Sunday, May 27, 2007

Hug a Hoodie


On Thursday afternoon my wife phoned me at work: 'Sorry to bother you but someone's just phoned from the court and you're down to do an ASBO tomorrow. They're sending over some documents by courier and you've got to study them tonight.' I could barely contain my glee. At last, something really juicy. Last week I was signing warrants and dealing with unpaid council tax, trying to appear interested but failing miserably. An Anti-Social Behaviour Order would at least give me the opportunity to use my brain.

I studied the documents as soon as I got home. The offender was 17 and his first recorded offence occurred four years earlier, when he was caught in possession of cannabis. Since then he had built up a depressingly long list of crimes including theft, burglary, assault and vandalism. I tried to keep an open mind, but after I'd read the witness statements I couldn't help thinking that he must be a nasty piece of work. He seemed to have no respect for authority and was completely out of control. An ASBO wouldn't stop him, but it would at least make it easier to give a custodial sentence next time he committed a crime.

The next morning I went to court with a very clear mental picture of what sort of person I'd be dealing with, but when the door to the courtroom opened I was taken aback. He looked no older than 13 and announced his name in a boy soprano voice. I had imagined a tough-looking character with an expression of contempt, but this boy simply looked bemused. His face showed no fear, anger or contempt and apart from an occasional nervous tic, it was hard to tell what was going on in his mind.

Before the terms of the ASBO were discussed we were given the boy's life history, which turned out to be one of the saddest things I'd ever heard. He had several siblings, all of whom were in care. He had been kicked out of his family home when he was fifteen and by all accounts, his parents (who didn't live together) were completely feckless. Since then he had lived either in hostels or with friends. He had stopped going to school several years earlier and he had the reading age of a five-year-old. He got into frequent trouble because he was part of a gang who, like him, were completely unemployable and had nothing to do except hang around and make a nuisance of themselves.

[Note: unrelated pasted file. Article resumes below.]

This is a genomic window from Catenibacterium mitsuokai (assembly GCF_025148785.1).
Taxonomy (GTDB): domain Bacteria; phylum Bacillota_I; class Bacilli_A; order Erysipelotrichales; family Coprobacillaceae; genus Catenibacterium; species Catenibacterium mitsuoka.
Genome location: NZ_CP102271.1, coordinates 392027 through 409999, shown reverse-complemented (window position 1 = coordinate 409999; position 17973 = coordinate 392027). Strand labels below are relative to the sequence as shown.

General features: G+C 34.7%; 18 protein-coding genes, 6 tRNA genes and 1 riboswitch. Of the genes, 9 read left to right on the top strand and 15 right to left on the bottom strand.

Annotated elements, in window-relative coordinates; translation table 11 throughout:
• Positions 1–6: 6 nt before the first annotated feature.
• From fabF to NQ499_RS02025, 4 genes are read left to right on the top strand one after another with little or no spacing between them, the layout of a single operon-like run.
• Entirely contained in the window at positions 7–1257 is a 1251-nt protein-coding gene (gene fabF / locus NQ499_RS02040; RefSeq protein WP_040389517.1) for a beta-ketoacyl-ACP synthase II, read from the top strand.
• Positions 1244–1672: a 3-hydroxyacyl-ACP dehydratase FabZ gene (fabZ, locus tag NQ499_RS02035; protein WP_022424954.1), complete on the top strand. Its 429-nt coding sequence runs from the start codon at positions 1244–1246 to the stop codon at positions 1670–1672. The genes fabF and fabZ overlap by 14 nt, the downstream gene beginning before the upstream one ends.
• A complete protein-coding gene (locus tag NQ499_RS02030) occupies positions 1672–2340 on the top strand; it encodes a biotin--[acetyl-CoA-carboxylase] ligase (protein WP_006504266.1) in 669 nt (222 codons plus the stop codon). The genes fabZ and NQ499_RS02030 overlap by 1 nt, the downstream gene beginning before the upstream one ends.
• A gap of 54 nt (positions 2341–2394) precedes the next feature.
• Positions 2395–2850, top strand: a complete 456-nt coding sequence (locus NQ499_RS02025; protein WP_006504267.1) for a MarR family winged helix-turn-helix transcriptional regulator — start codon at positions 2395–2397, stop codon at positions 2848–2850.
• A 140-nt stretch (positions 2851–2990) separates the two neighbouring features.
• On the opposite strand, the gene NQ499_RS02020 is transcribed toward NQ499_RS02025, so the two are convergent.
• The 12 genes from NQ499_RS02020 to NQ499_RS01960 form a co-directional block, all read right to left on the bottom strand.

It was clear that this boy wasn't 'evil' or even just bad. He was a lost soul who had been appallingly neglected by both his family and society and in the absence of any love or discipline, he had drifted through life until he found a new family as part of his gang. As I listened to his tragic life history I wished that there was something I could do. What good would an ASBO do?

I retired with my colleagues and we were shortly joined by the legal advisor. We all felt the same - if only there was something we could do. This boy should be taught how to read properly and then be given the opportunity to learn a trade - something that would boost his self-esteem and give him opportunities. He also desperately needed an adult mentor who cared about him. How had he been allowed to slip through the net?

We decided that he needed the ASBO as his behaviour was out of control and he needed boundaries. We had reservations, but were assured that this was a preventive action rather than a punitive one. We were also reassured to discover that if he violates the conditions of the order he will, at last, find himself in 'the system'. If only he could have benefited from intervention at an earlier stage.